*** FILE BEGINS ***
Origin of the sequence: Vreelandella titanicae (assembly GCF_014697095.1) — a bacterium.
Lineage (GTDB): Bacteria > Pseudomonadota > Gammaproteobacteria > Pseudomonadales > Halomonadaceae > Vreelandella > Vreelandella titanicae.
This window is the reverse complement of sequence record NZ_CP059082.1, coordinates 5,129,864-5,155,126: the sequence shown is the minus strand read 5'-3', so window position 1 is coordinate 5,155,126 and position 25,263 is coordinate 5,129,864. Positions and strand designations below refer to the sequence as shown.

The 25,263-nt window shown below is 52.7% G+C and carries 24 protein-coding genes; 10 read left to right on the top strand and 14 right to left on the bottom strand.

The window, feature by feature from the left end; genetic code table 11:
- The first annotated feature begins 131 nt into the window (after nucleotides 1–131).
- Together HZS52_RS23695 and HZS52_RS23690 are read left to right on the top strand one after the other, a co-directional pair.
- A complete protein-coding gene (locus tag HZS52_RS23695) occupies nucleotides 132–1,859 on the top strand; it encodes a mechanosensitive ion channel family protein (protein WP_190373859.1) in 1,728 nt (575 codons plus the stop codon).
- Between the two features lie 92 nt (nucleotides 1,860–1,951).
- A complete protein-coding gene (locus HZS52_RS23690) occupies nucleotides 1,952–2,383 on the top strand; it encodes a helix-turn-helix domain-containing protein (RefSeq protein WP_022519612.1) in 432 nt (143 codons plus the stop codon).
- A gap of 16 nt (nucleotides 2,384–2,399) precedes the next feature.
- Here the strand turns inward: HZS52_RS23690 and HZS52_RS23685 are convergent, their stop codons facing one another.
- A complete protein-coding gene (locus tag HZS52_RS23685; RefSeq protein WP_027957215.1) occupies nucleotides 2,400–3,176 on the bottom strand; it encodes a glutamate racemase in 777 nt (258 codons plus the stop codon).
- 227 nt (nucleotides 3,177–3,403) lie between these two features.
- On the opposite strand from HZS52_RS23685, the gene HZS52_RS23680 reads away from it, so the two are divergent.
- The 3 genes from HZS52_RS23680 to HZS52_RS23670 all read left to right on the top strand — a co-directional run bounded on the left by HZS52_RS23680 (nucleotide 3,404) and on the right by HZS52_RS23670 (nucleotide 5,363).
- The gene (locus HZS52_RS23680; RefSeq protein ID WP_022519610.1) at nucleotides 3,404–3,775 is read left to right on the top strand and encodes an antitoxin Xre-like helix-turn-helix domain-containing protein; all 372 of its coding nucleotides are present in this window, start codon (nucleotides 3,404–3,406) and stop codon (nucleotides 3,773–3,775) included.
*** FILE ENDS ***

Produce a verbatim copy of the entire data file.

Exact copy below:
Origin of the sequence: Vreelandella titanicae (assembly GCF_014697095.1) — a bacterium.
Lineage (GTDB): Bacteria > Pseudomonadota > Gammaproteobacteria > Pseudomonadales > Halomonadaceae > Vreelandella > Vreelandella titanicae.
This window is the reverse complement of sequence record NZ_CP059082.1, coordinates 5,129,864-5,155,126: the sequence shown is the minus strand read 5'-3', so window position 1 is coordinate 5,155,126 and position 25,263 is coordinate 5,129,864. Positions and strand designations below refer to the sequence as shown.

The 25,263-nt window shown below is 52.7% G+C and carries 24 protein-coding genes; 10 read left to right on the top strand and 14 right to left on the bottom strand.

The window, feature by feature from the left end; genetic code table 11:
- The first annotated feature begins 131 nt into the window (after nucleotides 1–131).
- Together HZS52_RS23695 and HZS52_RS23690 are read left to right on the top strand one after the other, a co-directional pair.
- A complete protein-coding gene (locus tag HZS52_RS23695) occupies nucleotides 132–1,859 on the top strand; it encodes a mechanosensitive ion channel family protein (protein WP_190373859.1) in 1,728 nt (575 codons plus the stop codon).
- Between the two features lie 92 nt (nucleotides 1,860–1,951).
- A complete protein-coding gene (locus HZS52_RS23690) occupies nucleotides 1,952–2,383 on the top strand; it encodes a helix-turn-helix domain-containing protein (RefSeq protein WP_022519612.1) in 432 nt (143 codons plus the stop codon).
- A gap of 16 nt (nucleotides 2,384–2,399) precedes the next feature.
- Here the strand turns inward: HZS52_RS23690 and HZS52_RS23685 are convergent, their stop codons facing one another.
- A complete protein-coding gene (locus tag HZS52_RS23685; RefSeq protein WP_027957215.1) occupies nucleotides 2,400–3,176 on the bottom strand; it encodes a glutamate racemase in 777 nt (258 codons plus the stop codon).
- 227 nt (nucleotides 3,177–3,403) lie between these two features.
- On the opposite strand from HZS52_RS23685, the gene HZS52_RS23680 reads away from it, so the two are divergent.
- The 3 genes from HZS52_RS23680 to HZS52_RS23670 all read left to right on the top strand — a co-directional run bounded on the left by HZS52_RS23680 (nucleotide 3,404) and on the right by HZS52_RS23670 (nucleotide 5,363).
- The gene (locus HZS52_RS23680; RefSeq protein ID WP_022519610.1) at nucleotides 3,404–3,775 is read left to right on the top strand and encodes an antitoxin Xre-like helix-turn-helix domain-containing protein; all 372 of its coding nucleotides are present in this window, start codon (nucleotides 3,404–3,406) and stop codon (nucleotides 3,773–3,775) included.